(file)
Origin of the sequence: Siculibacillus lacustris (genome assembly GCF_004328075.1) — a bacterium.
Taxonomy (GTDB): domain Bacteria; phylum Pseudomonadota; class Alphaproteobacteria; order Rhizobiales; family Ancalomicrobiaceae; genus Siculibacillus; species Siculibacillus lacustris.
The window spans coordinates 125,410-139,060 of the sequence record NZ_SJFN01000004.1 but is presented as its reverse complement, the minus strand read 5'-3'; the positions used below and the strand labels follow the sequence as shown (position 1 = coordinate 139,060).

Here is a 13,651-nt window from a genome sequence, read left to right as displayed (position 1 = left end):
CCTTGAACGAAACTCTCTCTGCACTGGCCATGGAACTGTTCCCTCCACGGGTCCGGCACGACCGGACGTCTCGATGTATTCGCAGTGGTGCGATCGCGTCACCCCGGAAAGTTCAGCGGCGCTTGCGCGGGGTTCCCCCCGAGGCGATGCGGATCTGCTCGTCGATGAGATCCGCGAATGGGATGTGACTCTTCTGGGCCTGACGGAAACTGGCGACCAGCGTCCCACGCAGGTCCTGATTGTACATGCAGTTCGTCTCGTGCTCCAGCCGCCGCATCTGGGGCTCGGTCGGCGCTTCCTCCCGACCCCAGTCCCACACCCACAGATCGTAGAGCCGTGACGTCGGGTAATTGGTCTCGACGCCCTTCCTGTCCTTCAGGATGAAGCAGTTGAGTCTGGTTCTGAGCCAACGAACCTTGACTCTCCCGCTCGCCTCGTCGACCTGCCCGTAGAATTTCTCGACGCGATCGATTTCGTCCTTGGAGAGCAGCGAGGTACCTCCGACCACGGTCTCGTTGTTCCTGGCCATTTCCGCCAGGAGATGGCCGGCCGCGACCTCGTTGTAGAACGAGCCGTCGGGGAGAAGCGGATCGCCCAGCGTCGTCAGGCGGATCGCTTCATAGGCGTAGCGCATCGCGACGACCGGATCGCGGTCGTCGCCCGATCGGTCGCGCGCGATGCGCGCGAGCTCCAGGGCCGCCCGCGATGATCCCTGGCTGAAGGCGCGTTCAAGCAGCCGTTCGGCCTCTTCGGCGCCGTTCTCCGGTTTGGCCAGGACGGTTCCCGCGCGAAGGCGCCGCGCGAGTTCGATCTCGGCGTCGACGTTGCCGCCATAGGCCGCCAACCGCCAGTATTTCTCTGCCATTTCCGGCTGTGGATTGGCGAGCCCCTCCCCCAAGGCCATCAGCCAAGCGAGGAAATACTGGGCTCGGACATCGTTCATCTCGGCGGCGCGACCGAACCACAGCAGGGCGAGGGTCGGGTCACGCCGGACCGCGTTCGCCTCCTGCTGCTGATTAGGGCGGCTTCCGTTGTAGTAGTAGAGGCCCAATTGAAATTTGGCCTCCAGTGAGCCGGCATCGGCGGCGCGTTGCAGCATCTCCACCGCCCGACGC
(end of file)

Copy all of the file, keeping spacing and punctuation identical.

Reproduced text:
Origin of the sequence: Siculibacillus lacustris (genome assembly GCF_004328075.1) — a bacterium.
Taxonomy (GTDB): domain Bacteria; phylum Pseudomonadota; class Alphaproteobacteria; order Rhizobiales; family Ancalomicrobiaceae; genus Siculibacillus; species Siculibacillus lacustris.
The window spans coordinates 125,410-139,060 of the sequence record NZ_SJFN01000004.1 but is presented as its reverse complement, the minus strand read 5'-3'; the positions used below and the strand labels follow the sequence as shown (position 1 = coordinate 139,060).

Here is a 13,651-nt window from a genome sequence, read left to right as displayed (position 1 = left end):
CCTTGAACGAAACTCTCTCTGCACTGGCCATGGAACTGTTCCCTCCACGGGTCCGGCACGACCGGACGTCTCGATGTATTCGCAGTGGTGCGATCGCGTCACCCCGGAAAGTTCAGCGGCGCTTGCGCGGGGTTCCCCCCGAGGCGATGCGGATCTGCTCGTCGATGAGATCCGCGAATGGGATGTGACTCTTCTGGGCCTGACGGAAACTGGCGACCAGCGTCCCACGCAGGTCCTGATTGTACATGCAGTTCGTCTCGTGCTCCAGCCGCCGCATCTGGGGCTCGGTCGGCGCTTCCTCCCGACCCCAGTCCCACACCCACAGATCGTAGAGCCGTGACGTCGGGTAATTGGTCTCGACGCCCTTCCTGTCCTTCAGGATGAAGCAGTTGAGTCTGGTTCTGAGCCAACGAACCTTGACTCTCCCGCTCGCCTCGTCGACCTGCCCGTAGAATTTCTCGACGCGATCGATTTCGTCCTTGGAGAGCAGCGAGGTACCTCCGACCACGGTCTCGTTGTTCCTGGCCATTTCCGCCAGGAGATGGCCGGCCGCGACCTCGTTGTAGAACGAGCCGTCGGGGAGAAGCGGATCGCCCAGCGTCGTCAGGCGGATCGCTTCATAGGCGTAGCGCATCGCGACGACCGGATCGCGGTCGTCGCCCGATCGGTCGCGCGCGATGCGCGCGAGCTCCAGGGCCGCCCGCGATGATCCCTGGCTGAAGGCGCGTTCAAGCAGCCGTTCGGCCTCTTCGGCGCCGTTCTCCGGTTTGGCCAGGACGGTTCCCGCGCGAAGGCGCCGCGCGAGTTCGATCTCGGCGTCGACGTTGCCGCCATAGGCCGCCAACCGCCAGTATTTCTCTGCCATTTCCGGCTGTGGATTGGCGAGCCCCTCCCCCAAGGCCATCAGCCAAGCGAGGAAATACTGGGCTCGGACATCGTTCATCTCGGCGGCGCGACCGAACCACAGCAGGGCGAGGGTCGGGTCACGCCGGACCGCGTTCGCCTCCTGCTGCTGATTAGGGCGGCTTCCGTTGTAGTAGTAGAGGCCCAATTGAAATTTGGCCTCCAGTGAGCCGGCATCGGCGGCGCGTTGCAGCATCTCCACCGCCCGACGC